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Tarek Halaby, Lecture/Performance: An attempt to understand my socio-political disposition through artistic research on personal identity in relationship to the Palestinian-Israeli conflict. Part One
Posted by: Dusty Hoesly
Tarek Halaby’s lecture/performance is ridiculously and too easily titled “An attempt to understand my socio-political disposition through artistic research on personal identity in relationship to the Palestinian-Israeli conflict. Part One.” It’s an “attempt” alright. As Halaby readily admits during his short piece, most of his sketches are failed ideas, possibilities that he determined wouldn’t work even before performing them. Yet he performs them anyway, primarily as an explanation of a two-year, funded artist residency in Brussels that he squandered, vainly searching for a great new idea to perform. Suffice to say, the search continues.

Initially, Halaby rolls on stage several pieces of luggage, which house his props. He talks about living in Brussels but not learning the languages or even trying to integrate, and how his residency at a conservatory was a “disaster” for making work. He admits he was “overconfident” to think he could create a solo dance show and that he wasted a full year of his residency doing nothing. Then he talks about his Palestinian ancestry (although he is a U.S. citizen) and how he doesn’t know Arabic. He admits he is an artist who “doesn’t know how to manage my time,” which becomes abundantly clear as the show continues. But he says he doesn’t want to be “another pathetic Palestinian crying about the situation he’s in,” which is exactly what he proceeds to do.
The first idea for a show Halaby had was to show pictures of Palestine, its beauty alongside the horrors of war and poverty, and politicize audiences into action, but he “couldn’t generate movement from the pictures.” Still, after rejecting this idea, he asks a volunteer to take the stage to show the audience pictures from a book on Palestine while he starts singing a hopeful Arabic song. After a minute, he abruptly stops, saying: “I’m sorry–this isn’t working the way I thought it would. I get the feeling you guys don’t really give a shit… You’re not Palestinian so you don’t care.” Both comments are odd and insulting: he already admitted the idea wouldn’t work, and then he abuses spectators by claiming that their ethnicity bars them from caring about other people. If anything, he’s already preaching to the choir.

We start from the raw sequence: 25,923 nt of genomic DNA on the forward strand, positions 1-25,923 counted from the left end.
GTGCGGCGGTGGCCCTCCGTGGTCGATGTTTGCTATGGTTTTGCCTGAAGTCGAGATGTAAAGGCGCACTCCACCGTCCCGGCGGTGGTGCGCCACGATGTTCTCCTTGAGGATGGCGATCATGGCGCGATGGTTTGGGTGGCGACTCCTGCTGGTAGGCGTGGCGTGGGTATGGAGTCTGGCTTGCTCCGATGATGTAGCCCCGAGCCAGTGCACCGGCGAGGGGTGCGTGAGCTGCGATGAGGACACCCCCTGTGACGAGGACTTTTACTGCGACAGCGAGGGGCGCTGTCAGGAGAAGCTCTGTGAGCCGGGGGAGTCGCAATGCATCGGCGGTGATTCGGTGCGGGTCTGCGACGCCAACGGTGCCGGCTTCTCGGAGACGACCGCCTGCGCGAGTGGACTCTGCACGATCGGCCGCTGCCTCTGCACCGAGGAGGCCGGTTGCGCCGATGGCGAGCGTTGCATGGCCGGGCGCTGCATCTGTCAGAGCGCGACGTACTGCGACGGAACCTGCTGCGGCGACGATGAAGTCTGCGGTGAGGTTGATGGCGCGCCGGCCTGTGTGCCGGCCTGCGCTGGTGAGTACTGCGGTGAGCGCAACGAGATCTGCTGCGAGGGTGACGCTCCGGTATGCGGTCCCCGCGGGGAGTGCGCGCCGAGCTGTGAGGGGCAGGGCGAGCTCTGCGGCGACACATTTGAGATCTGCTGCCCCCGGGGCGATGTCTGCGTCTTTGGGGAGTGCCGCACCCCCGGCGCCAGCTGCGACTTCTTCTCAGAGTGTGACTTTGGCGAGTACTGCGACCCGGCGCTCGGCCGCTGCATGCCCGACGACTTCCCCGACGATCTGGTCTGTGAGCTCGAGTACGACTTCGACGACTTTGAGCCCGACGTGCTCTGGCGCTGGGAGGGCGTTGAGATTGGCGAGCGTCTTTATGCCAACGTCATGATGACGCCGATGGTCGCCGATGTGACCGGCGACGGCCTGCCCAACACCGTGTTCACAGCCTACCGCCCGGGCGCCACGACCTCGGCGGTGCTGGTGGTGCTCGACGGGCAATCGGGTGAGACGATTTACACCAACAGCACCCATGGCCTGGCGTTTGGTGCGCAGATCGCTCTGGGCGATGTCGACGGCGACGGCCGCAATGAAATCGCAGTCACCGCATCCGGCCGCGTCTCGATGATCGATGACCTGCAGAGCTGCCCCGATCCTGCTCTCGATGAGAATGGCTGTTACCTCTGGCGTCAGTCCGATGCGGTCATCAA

The second idea for a show was for Halaby to hold the audience under occupation like Palestinians: he’d flash bright blinders in people’s eyes and “interrogate” them with a megaphone. So Halaby passes out broken sunglasses and lamp gels before lowering the lights, which are then only dimly lit, negating the use of the props. Talking through a megaphone, he says, “What are you all looking at? You think this is some kind of performance?” Sadly, while the answer should be yes, it is actually no. “That didn’t work,” he says of talking too politely and quietly, “I’ve got to turn this up and get more mean.” He tries to demonstrate control by telling the audience to stand up, march in place, and yell “Israel is number one!” as he sings “Hava Nagila” and calls us pigs. Surprisingly, the audience complies without hesitation or complaint. Yet, Halaby stops, saying, “That was really pathetic. I tried making it fun but you showed no enthusiasm. And the megaphone was getting really heavy.” It is yet another pre-ordained failed attempt that neither illuminates his torn identity nor grants audiences ideas worth pursuing.